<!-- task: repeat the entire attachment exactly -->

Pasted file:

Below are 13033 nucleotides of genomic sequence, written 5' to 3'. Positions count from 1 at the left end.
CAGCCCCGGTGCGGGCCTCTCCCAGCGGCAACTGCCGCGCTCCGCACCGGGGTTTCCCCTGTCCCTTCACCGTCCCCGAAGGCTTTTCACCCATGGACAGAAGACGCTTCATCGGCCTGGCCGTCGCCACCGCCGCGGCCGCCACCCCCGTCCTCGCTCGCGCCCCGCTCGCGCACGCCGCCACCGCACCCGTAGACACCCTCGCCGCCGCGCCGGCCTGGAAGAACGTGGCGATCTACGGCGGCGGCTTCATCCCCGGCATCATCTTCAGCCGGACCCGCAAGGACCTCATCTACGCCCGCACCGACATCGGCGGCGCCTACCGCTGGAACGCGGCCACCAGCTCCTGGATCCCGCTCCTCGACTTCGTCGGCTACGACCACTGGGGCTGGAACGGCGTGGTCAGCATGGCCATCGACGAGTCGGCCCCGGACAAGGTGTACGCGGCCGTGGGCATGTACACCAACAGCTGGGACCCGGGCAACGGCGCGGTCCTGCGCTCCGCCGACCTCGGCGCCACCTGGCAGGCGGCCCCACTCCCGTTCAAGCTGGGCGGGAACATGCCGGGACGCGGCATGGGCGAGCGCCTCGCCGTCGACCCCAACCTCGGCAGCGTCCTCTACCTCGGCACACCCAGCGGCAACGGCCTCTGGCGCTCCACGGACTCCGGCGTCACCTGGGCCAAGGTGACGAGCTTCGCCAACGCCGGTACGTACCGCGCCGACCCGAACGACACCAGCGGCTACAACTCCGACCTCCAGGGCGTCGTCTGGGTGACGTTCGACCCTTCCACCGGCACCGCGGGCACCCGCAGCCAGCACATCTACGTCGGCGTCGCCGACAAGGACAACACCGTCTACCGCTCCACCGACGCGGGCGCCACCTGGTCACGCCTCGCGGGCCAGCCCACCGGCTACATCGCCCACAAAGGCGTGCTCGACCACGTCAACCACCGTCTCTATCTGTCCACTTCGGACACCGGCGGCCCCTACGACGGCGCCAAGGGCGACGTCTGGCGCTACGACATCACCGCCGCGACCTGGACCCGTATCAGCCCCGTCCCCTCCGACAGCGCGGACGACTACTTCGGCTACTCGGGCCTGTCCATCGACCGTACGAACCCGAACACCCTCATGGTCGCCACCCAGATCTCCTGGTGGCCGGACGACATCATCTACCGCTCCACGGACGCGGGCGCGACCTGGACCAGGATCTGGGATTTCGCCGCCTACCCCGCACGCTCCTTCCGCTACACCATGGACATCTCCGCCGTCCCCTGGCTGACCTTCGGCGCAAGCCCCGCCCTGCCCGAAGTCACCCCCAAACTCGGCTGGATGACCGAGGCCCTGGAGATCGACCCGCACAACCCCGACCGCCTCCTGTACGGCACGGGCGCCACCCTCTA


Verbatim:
Below are 13033 nucleotides of genomic sequence, written 5' to 3'. Positions count from 1 at the left end.
CAGCCCCGGTGCGGGCCTCTCCCAGCGGCAACTGCCGCGCTCCGCACCGGGGTTTCCCCTGTCCCTTCACCGTCCCCGAAGGCTTTTCACCCATGGACAGAAGACGCTTCATCGGCCTGGCCGTCGCCACCGCCGCGGCCGCCACCCCCGTCCTCGCTCGCGCCCCGCTCGCGCACGCCGCCACCGCACCCGTAGACACCCTCGCCGCCGCGCCGGCCTGGAAGAACGTGGCGATCTACGGCGGCGGCTTCATCCCCGGCATCATCTTCAGCCGGACCCGCAAGGACCTCATCTACGCCCGCACCGACATCGGCGGCGCCTACCGCTGGAACGCGGCCACCAGCTCCTGGATCCCGCTCCTCGACTTCGTCGGCTACGACCACTGGGGCTGGAACGGCGTGGTCAGCATGGCCATCGACGAGTCGGCCCCGGACAAGGTGTACGCGGCCGTGGGCATGTACACCAACAGCTGGGACCCGGGCAACGGCGCGGTCCTGCGCTCCGCCGACCTCGGCGCCACCTGGCAGGCGGCCCCACTCCCGTTCAAGCTGGGCGGGAACATGCCGGGACGCGGCATGGGCGAGCGCCTCGCCGTCGACCCCAACCTCGGCAGCGTCCTCTACCTCGGCACACCCAGCGGCAACGGCCTCTGGCGCTCCACGGACTCCGGCGTCACCTGGGCCAAGGTGACGAGCTTCGCCAACGCCGGTACGTACCGCGCCGACCCGAACGACACCAGCGGCTACAACTCCGACCTCCAGGGCGTCGTCTGGGTGACGTTCGACCCTTCCACCGGCACCGCGGGCACCCGCAGCCAGCACATCTACGTCGGCGTCGCCGACAAGGACAACACCGTCTACCGCTCCACCGACGCGGGCGCCACCTGGTCACGCCTCGCGGGCCAGCCCACCGGCTACATCGCCCACAAAGGCGTGCTCGACCACGTCAACCACCGTCTCTATCTGTCCACTTCGGACACCGGCGGCCCCTACGACGGCGCCAAGGGCGACGTCTGGCGCTACGACATCACCGCCGCGACCTGGACCCGTATCAGCCCCGTCCCCTCCGACAGCGCGGACGACTACTTCGGCTACTCGGGCCTGTCCATCGACCGTACGAACCCGAACACCCTCATGGTCGCCACCCAGATCTCCTGGTGGCCGGACGACATCATCTACCGCTCCACGGACGCGGGCGCGACCTGGACCAGGATCTGGGATTTCGCCGCCTACCCCGCACGCTCCTTCCGCTACACCATGGACATCTCCGCCGTCCCCTGGCTGACCTTCGGCGCAAGCCCCGCCCTGCCCGAAGTCACCCCCAAACTCGGCTGGATGACCGAGGCCCTGGAGATCGACCCGCACAACCCCGACCGCCTCCTGTACGGCACGGGCGCCACCCTCTA